Thursday, January 6, 2011

Replanting Angola

Angola is listed as having one of the largest areas of planted forest in Africa, composed for the most part of eucalyptus (85 percent), pine and, to a lesser extent, cypress.  The land considered forested covers about 53 million hectares, about 35% of the country's total land area. However, the area of forests considered economically productive is estimated at 2 373 000 ha, about 2% of the country's area.

Most of the plantations belong to private enterprises (mainly the Railways and the Cellulose Company), while the remainder are State property, managed by the Ministry of Agriculture and Rural Development.  The Benguela Railway's eucalyptus plantations in the center of the country are some of the largest in all of Africa, originally planted to provide firewood for their steam locomotives.

Unfortunately, and conversely, Angola has an estimated deforestation rate of 5%, one of the highest rates in southern Africa. Zaire province in the north has the highest national rate of deforestation and few forested areas remain in that region. Most of the plantation areas have been degredated as a result of burning, felling for fuelwood and charcoal production, pest and disease problems, and soil degradation.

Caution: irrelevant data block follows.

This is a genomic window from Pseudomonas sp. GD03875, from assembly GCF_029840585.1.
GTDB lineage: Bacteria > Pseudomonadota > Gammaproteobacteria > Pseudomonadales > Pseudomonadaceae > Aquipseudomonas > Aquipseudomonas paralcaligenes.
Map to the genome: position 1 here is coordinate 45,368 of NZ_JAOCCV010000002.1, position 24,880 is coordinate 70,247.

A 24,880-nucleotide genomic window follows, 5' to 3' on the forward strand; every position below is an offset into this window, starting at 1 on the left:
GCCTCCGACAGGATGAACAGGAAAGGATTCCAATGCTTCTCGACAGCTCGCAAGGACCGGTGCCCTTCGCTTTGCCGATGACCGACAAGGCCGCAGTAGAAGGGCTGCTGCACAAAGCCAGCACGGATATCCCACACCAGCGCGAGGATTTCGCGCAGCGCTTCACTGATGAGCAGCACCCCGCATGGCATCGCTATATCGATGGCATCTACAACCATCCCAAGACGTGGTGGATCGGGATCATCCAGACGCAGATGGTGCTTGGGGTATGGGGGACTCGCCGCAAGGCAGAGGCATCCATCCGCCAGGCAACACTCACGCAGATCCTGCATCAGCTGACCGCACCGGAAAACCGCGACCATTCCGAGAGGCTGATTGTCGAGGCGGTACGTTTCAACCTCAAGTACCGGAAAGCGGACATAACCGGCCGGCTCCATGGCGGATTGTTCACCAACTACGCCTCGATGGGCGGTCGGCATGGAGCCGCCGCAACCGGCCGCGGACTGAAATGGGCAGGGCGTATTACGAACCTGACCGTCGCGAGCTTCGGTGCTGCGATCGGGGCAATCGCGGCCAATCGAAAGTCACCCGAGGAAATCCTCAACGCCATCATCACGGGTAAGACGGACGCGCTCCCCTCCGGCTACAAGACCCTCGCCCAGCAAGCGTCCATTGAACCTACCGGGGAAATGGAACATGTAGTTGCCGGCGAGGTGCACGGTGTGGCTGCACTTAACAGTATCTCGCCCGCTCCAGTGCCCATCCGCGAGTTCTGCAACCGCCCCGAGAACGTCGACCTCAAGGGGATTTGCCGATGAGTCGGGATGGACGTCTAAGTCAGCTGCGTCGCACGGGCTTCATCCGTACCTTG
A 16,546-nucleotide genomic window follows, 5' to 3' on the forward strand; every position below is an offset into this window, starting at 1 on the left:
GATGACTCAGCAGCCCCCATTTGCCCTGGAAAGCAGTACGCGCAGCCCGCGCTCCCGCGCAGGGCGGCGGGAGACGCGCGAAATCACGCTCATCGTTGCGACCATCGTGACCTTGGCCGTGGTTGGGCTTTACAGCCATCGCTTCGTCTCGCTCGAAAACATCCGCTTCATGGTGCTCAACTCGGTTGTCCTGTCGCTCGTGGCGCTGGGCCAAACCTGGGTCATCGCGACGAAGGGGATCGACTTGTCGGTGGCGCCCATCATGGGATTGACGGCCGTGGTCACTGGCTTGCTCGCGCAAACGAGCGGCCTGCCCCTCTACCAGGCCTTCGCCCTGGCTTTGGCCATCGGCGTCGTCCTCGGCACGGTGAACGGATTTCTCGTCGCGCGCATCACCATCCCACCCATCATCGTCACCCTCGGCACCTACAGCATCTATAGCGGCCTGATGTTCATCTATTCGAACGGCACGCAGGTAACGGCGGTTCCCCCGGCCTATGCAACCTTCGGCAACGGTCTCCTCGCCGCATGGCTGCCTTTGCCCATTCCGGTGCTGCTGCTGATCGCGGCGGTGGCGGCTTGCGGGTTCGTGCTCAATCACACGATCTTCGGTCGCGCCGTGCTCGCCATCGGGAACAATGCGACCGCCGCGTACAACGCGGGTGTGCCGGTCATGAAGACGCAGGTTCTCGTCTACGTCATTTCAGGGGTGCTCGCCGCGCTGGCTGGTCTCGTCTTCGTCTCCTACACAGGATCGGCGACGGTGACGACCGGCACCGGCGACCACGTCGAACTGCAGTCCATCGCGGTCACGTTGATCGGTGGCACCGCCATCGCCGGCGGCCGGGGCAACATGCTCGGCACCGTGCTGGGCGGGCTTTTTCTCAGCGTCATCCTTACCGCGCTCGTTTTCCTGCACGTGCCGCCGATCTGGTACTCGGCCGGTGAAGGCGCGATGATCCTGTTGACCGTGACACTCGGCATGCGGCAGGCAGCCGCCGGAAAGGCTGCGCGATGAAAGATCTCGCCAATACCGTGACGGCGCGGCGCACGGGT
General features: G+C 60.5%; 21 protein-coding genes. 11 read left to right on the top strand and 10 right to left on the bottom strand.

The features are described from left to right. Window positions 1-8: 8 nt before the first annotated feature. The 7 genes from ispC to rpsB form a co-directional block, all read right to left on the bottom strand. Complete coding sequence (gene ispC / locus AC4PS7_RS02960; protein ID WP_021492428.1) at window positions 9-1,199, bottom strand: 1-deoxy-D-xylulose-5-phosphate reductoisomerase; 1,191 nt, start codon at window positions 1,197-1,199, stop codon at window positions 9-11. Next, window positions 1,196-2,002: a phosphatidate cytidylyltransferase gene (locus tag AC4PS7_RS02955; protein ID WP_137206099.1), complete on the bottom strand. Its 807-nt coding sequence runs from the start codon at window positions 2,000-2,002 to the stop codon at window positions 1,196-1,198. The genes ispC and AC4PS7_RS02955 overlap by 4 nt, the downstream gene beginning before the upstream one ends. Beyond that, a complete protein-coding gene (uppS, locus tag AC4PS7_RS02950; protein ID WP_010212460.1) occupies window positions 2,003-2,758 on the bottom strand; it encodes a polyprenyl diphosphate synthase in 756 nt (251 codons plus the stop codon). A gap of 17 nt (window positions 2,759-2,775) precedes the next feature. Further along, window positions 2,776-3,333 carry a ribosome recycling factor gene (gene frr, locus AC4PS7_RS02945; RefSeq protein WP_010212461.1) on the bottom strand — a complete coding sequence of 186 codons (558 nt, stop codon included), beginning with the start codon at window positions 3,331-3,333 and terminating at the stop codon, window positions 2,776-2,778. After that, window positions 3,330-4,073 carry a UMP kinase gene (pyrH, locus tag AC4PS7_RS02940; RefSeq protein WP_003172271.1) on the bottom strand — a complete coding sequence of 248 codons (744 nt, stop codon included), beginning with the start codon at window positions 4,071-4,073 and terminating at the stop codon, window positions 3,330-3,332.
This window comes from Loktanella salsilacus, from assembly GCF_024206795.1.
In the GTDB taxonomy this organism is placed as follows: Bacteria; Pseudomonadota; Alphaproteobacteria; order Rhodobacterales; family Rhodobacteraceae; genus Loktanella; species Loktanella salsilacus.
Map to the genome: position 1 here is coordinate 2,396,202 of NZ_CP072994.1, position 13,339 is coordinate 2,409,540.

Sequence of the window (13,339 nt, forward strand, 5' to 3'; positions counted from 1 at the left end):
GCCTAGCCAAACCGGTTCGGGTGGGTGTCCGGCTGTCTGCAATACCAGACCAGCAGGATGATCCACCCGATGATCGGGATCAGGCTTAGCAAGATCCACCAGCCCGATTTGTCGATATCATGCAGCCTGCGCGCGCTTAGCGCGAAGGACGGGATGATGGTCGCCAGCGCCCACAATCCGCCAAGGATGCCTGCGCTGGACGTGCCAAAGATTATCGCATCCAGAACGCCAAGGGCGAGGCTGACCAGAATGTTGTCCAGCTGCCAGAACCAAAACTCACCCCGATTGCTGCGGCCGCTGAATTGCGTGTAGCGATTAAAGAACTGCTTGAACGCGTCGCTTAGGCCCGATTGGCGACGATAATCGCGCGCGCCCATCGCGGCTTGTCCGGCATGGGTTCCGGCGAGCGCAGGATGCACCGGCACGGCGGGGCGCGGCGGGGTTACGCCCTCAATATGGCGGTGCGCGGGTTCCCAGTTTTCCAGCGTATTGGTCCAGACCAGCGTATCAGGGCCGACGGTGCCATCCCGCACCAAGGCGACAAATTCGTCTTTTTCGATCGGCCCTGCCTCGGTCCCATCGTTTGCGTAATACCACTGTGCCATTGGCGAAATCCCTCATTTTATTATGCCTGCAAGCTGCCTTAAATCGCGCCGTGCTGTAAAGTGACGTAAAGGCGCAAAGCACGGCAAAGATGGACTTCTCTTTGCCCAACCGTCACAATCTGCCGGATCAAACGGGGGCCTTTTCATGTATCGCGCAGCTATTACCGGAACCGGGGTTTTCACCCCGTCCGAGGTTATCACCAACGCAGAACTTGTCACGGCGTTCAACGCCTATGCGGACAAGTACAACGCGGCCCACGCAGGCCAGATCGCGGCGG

With an acknowledgement of the need to assess and address the forestry needs after many years of environmental distress from the civil war, the Angolan government recently invited the United States Forest Service (USFS) to Angola to provide forestry evaluations and technical assistance in rehabilitating the resource.  Tree planting campaigns have been initiated in schools and other municipal departments in efforts to replant and protect the forestry resources.

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